Penal supervision in a pandemic

By Prof Fergus McNeill, University of Glasgow With prisons described by epidemiologists as incubators of disease, it is obvious and entirely right that much of the focus of criminologists and other criminal justice activists in recent weeks has been on the urgent need to decarcerate. The challenges and opportunities for social work services have also … Continue reading Penal supervision in a pandemic

On the Outside: Families of Prisoners and Covid-19

By Dr Kirsty Deacon, University of Strathclyde There are currently 7,339 people in prison in Scotland. Almost all will have family members, whether more traditional nuclear family, wider extended family, or non-blood relations who fulfil this role. While the current lockdown is not comparable to serving a prison sentence, it does, perhaps, give us some … Continue reading On the Outside: Families of Prisoners and Covid-19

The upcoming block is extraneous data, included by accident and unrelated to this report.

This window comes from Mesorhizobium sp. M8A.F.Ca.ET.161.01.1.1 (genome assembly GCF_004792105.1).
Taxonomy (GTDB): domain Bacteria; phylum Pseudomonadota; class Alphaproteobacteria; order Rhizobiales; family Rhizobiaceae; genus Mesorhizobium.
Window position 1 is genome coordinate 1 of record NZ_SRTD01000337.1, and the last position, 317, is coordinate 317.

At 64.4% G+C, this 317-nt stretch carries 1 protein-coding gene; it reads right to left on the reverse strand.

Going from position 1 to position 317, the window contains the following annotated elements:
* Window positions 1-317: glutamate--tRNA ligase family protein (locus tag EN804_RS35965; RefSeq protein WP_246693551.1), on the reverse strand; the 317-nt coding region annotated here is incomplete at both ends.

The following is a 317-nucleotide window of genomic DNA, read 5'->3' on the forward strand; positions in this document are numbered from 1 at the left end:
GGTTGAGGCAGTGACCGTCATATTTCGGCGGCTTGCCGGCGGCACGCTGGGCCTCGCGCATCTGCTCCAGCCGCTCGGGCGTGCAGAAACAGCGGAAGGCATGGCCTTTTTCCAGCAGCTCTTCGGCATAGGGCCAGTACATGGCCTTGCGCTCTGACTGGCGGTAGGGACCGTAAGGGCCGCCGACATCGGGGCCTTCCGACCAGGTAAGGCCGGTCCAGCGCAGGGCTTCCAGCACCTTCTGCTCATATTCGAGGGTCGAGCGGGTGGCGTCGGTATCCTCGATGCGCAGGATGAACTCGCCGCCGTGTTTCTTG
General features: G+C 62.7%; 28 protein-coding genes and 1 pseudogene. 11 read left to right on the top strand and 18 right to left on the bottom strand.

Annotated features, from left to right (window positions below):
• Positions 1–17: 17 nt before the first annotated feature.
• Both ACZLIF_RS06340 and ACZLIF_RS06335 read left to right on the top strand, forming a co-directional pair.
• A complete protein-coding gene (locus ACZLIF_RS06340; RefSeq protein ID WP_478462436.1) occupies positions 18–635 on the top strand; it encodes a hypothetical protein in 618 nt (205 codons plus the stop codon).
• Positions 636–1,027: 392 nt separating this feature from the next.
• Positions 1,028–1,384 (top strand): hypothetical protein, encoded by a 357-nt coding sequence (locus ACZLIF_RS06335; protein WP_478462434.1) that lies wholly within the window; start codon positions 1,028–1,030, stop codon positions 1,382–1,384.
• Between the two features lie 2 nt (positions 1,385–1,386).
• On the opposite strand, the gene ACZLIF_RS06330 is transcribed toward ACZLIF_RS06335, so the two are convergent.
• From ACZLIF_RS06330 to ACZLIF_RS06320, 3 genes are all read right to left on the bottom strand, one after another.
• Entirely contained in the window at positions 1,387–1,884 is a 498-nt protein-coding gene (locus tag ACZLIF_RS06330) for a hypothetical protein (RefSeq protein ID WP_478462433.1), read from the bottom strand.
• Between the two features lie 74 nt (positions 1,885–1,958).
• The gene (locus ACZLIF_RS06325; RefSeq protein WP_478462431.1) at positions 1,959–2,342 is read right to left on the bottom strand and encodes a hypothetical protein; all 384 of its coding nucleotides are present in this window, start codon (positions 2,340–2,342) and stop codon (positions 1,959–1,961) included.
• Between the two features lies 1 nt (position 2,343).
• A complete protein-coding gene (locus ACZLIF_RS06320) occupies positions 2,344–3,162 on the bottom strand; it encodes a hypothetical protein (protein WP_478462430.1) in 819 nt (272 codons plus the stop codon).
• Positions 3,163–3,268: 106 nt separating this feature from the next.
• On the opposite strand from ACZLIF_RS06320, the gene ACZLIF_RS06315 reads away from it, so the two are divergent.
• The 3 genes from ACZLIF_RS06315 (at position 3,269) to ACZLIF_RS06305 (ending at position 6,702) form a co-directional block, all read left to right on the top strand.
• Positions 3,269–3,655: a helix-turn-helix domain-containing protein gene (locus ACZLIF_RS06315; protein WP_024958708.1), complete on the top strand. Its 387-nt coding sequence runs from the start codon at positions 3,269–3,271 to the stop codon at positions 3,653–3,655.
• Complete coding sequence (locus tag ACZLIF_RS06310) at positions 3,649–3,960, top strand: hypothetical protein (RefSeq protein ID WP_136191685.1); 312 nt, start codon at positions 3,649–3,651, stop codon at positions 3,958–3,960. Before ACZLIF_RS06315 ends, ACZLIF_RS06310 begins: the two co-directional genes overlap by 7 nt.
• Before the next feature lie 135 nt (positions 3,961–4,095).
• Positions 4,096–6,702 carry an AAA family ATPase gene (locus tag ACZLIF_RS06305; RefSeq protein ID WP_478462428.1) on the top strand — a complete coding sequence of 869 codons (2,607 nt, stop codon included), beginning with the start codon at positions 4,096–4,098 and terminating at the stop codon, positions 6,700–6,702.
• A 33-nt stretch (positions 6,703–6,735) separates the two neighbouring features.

Creativity, Inbetweenness and the Fight for Democracy: the 2019 Hong Kong Protests

By Dr Emiline Smith, Lecturer in Art Crime and Criminology, University of Glasgow At the start of October 2019, I traveled to Hong Kong to teach at the University of Hong Kong and the Chinese University of Hong Kong under the Erasmus+ International Credit Mobility scheme. The Scottish Centre for Crime and Justice Research and … Continue reading Creativity, Inbetweenness and the Fight for Democracy: the 2019 Hong Kong Protests

Medical Confidentiality in Cases of Domestic Abuse and Serious Sexual Assault in Scotland

By Dominic Reed, PhD student, University of Glasgow Forensic Medical Examiners (FMEs) used to occupy an uncertain role, uncomfortably bridging the disciplines of medicine and law – this was even reflected in their traditional title as police surgeons. As the Scottish Government consultation on provision of forensic services notes however, forensic services have increasingly operated … Continue reading Medical Confidentiality in Cases of Domestic Abuse and Serious Sexual Assault in Scotland